The most neglected training in triathlon but maybe the most important

We all like to train our strengths. 

Because it feels good when we are good at something. But there’s something about triathlon that most don’t think about. It doesn’t mater if its Off Road or Road, 70.3 or Ironman (though the longer the race to more important developing what I’m about to discuss is). 

And while our Whistler Triathlon is not so long in distances, it does take longer due to Off Road being more technical than road triathlons. 

Triathlon is not swim + bike + run. It’s actually swimbikerun. 

What do I mean by that? 

Well we have to understand that the key to running well off the bike is maintaining form throughout and if we neglect our swim training, it will come to bite us in the butt on the run. See if you get out of the water having used more energy and resources than required you will be more taxed on the bike and thus even more taxed come the run. 

I like to say swim training is run training. 

And if swimming is not a strong point for you, then it’s even more important to do the swim work so you can get out of the water fresher. Many athletes like to think it doesn’t matter and “I’ll just improve my bike and run and catch up.” 

If only it worked that way. That extra fatigue from not having swim fitness or strength will come back at you when you least want it. 

I’ve also seen strong swimmers neglect their swim training and not get the most from their bike and run. 

So keeping form under ever increasing amounts of duress is how you get from start to finish in your best times. It’s the person who slows down the least that goes the fastest.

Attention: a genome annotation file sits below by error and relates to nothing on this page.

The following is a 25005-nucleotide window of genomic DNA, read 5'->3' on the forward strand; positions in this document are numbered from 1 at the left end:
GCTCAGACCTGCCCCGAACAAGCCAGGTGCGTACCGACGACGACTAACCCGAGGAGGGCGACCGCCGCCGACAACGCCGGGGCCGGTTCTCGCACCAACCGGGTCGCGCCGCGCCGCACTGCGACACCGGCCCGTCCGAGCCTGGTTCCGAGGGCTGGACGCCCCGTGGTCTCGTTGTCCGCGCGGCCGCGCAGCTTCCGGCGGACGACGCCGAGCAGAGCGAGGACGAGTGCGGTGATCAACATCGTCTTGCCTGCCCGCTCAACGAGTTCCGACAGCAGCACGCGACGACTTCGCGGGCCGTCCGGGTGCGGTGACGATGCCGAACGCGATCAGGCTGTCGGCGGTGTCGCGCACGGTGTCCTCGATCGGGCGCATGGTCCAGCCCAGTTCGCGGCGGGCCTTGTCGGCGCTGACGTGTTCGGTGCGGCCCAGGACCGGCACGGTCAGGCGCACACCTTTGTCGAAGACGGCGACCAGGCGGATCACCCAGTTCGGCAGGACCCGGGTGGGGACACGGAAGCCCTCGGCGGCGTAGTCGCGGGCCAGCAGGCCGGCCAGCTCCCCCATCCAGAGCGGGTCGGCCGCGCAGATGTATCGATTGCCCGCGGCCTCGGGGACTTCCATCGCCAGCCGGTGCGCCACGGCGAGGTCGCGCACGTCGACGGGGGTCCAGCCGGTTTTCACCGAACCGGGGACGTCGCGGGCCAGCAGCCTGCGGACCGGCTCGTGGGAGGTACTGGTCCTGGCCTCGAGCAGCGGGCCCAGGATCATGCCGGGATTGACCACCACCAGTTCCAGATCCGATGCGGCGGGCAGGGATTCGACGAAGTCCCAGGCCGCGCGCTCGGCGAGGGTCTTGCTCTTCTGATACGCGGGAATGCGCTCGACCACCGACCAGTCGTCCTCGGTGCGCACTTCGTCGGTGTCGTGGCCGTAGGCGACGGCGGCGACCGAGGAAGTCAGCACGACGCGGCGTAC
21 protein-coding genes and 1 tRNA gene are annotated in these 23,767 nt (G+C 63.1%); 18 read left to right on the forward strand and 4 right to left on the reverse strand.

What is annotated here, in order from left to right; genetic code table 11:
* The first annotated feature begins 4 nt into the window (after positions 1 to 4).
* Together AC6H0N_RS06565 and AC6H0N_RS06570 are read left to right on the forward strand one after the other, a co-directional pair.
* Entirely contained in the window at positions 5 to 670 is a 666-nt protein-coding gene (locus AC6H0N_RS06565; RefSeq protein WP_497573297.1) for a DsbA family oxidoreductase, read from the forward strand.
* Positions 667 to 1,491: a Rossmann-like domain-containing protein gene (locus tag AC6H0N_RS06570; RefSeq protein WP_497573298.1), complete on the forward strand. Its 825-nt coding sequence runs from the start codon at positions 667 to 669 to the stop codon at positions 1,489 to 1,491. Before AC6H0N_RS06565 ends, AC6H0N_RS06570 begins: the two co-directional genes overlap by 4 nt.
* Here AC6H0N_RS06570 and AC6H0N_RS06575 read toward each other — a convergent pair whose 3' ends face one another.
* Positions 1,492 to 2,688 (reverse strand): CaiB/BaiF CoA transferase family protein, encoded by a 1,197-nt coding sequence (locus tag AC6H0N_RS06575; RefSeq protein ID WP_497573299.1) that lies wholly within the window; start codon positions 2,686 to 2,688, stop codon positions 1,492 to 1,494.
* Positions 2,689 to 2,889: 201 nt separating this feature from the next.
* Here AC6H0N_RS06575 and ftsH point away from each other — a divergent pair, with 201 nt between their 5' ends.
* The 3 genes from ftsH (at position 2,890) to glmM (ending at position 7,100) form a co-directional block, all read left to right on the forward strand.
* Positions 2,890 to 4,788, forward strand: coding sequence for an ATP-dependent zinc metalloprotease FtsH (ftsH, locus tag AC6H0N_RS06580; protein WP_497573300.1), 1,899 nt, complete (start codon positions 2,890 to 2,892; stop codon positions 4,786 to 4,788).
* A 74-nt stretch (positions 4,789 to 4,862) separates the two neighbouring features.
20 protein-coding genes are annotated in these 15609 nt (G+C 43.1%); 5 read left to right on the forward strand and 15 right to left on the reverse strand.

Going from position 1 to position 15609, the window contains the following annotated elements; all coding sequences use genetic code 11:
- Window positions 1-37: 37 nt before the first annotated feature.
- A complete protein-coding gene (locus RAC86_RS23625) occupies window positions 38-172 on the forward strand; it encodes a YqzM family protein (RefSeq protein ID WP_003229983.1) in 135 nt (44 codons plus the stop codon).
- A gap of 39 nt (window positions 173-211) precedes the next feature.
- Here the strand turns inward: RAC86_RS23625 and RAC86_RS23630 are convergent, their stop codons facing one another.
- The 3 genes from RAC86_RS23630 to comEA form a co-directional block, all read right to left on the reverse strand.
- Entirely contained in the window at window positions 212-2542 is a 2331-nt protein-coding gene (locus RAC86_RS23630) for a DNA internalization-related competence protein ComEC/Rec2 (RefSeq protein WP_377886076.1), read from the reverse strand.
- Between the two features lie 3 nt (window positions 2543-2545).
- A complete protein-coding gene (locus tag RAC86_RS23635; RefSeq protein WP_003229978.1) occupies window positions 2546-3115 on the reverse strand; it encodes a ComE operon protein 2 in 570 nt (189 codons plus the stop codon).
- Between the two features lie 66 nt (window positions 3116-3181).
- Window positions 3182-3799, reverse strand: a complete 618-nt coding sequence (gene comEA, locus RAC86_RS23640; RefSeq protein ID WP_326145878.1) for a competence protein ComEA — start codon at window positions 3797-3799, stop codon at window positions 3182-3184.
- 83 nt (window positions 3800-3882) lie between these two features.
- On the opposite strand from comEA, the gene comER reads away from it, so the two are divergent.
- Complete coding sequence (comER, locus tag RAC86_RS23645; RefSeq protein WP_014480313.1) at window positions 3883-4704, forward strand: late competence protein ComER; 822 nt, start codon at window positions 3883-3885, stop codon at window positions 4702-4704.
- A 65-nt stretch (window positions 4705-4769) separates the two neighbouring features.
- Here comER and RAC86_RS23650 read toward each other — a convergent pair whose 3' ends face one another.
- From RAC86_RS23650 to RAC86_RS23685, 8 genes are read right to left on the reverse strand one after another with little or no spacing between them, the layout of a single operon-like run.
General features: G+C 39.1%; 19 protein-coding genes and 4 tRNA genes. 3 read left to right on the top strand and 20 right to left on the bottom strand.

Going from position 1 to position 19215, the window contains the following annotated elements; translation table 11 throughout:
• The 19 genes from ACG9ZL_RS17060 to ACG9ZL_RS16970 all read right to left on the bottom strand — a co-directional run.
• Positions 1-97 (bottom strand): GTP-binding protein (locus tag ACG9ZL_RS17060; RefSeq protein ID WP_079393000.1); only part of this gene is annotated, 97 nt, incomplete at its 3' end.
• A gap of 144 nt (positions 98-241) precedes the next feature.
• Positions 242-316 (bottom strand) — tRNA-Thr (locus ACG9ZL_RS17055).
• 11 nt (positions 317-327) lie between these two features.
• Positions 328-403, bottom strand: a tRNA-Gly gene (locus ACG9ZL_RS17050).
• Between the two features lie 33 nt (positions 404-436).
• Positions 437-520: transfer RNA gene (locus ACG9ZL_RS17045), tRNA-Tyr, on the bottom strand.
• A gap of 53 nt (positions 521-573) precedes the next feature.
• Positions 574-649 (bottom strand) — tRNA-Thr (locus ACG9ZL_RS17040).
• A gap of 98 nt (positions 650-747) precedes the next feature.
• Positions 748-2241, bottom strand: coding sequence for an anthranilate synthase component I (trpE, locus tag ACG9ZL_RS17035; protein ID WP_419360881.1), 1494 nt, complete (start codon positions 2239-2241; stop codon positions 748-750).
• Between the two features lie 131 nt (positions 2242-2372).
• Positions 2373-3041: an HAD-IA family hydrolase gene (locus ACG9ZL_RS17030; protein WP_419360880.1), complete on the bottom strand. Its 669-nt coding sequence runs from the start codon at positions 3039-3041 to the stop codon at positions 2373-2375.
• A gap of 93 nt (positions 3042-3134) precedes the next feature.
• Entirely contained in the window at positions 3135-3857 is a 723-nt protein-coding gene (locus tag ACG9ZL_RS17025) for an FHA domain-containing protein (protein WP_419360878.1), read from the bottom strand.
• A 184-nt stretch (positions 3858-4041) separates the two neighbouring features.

Do your swim work and do it consistently. 

For the weaker swimmers, do not worry so much as how fast you swim. If you’ve grown up without a swim background it’s so much harder, but if you focus on using the right tools that allow you to focus on your form, you can develop great strength and fitness that will get you out of the water come June 12 in good shape. Thus allowing you to leverage that fitness for a great bike and run. 

Here are two pieces of equipment that allow you to get the most out of your swim training. 

1. The Pull Buoy

Many will say the pull buoy is cheating! It’s not. My aim is to get you swimming more good strokes and less sub optimal strokes. A pull buoy will do more for your swim than any swim drill will. I know thats a big call, but it’s what I know to be true after working with hundreds upon hundreds of athletes over the years. 

A buoy will lift your sinking legs and help keep you in a horizontal position. This means you can focus on the aspects of your swim stroke that matter the most. When your legs are sinking, you are uncomfortable and will struggle to focus on good form. When you’re not struggling to stay afloat you’ll enjoy swimming more and be more consistent. Aim to get biggest pull buoy possible or get some wetsuit shorts. 

The stroke technique we are always looking for is that your elbow stays higher than your hand. If your elbow enters the water before your hand you have a dropped “chicken wing” elbow. So you’ll have an ineffective catch and then no leverage with your pull. So focus on your hand entering the water first and stacked or just slightly outside your shoulder.